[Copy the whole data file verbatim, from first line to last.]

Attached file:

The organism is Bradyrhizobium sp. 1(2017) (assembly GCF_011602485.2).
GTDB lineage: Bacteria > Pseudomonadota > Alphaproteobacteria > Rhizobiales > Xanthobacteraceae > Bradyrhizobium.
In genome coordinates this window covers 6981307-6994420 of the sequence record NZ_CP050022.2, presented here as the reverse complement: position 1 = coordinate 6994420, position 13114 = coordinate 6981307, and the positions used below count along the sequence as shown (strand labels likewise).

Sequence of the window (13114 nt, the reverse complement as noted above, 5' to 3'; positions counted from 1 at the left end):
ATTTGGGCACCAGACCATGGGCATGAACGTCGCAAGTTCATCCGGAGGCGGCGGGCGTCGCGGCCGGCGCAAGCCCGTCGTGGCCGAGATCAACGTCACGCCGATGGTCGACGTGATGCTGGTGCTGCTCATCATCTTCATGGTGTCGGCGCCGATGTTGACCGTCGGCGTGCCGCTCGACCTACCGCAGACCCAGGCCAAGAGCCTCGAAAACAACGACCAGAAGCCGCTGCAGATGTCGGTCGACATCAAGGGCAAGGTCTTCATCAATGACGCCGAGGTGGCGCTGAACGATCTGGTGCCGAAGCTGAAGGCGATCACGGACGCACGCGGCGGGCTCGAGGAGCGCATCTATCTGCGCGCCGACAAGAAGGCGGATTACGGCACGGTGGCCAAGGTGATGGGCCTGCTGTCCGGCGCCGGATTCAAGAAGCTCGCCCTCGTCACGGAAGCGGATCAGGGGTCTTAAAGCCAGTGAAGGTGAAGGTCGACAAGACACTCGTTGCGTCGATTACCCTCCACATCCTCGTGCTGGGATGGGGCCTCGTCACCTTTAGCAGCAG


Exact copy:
The organism is Bradyrhizobium sp. 1(2017) (assembly GCF_011602485.2).
GTDB lineage: Bacteria > Pseudomonadota > Alphaproteobacteria > Rhizobiales > Xanthobacteraceae > Bradyrhizobium.
In genome coordinates this window covers 6981307-6994420 of the sequence record NZ_CP050022.2, presented here as the reverse complement: position 1 = coordinate 6994420, position 13114 = coordinate 6981307, and the positions used below count along the sequence as shown (strand labels likewise).

Sequence of the window (13114 nt, the reverse complement as noted above, 5' to 3'; positions counted from 1 at the left end):
ATTTGGGCACCAGACCATGGGCATGAACGTCGCAAGTTCATCCGGAGGCGGCGGGCGTCGCGGCCGGCGCAAGCCCGTCGTGGCCGAGATCAACGTCACGCCGATGGTCGACGTGATGCTGGTGCTGCTCATCATCTTCATGGTGTCGGCGCCGATGTTGACCGTCGGCGTGCCGCTCGACCTACCGCAGACCCAGGCCAAGAGCCTCGAAAACAACGACCAGAAGCCGCTGCAGATGTCGGTCGACATCAAGGGCAAGGTCTTCATCAATGACGCCGAGGTGGCGCTGAACGATCTGGTGCCGAAGCTGAAGGCGATCACGGACGCACGCGGCGGGCTCGAGGAGCGCATCTATCTGCGCGCCGACAAGAAGGCGGATTACGGCACGGTGGCCAAGGTGATGGGCCTGCTGTCCGGCGCCGGATTCAAGAAGCTCGCCCTCGTCACGGAAGCGGATCAGGGGTCTTAAAGCCAGTGAAGGTGAAGGTCGACAAGACACTCGTTGCGTCGATTACCCTCCACATCCTCGTGCTGGGATGGGGCCTCGTCACCTTTAGCAGCAG